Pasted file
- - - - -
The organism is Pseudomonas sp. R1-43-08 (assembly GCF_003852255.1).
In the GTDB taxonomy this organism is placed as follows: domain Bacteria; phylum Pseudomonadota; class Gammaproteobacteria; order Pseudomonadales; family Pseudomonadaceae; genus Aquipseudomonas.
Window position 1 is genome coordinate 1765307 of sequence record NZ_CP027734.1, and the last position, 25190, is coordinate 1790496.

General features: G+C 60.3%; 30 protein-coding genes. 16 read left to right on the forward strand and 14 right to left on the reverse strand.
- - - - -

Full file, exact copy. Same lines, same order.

The organism is Pseudomonas sp. R1-43-08 (assembly GCF_003852255.1).
In the GTDB taxonomy this organism is placed as follows: domain Bacteria; phylum Pseudomonadota; class Gammaproteobacteria; order Pseudomonadales; family Pseudomonadaceae; genus Aquipseudomonas.
Window position 1 is genome coordinate 1765307 of sequence record NZ_CP027734.1, and the last position, 25190, is coordinate 1790496.

General features: G+C 60.3%; 30 protein-coding genes. 16 read left to right on the forward strand and 14 right to left on the reverse strand.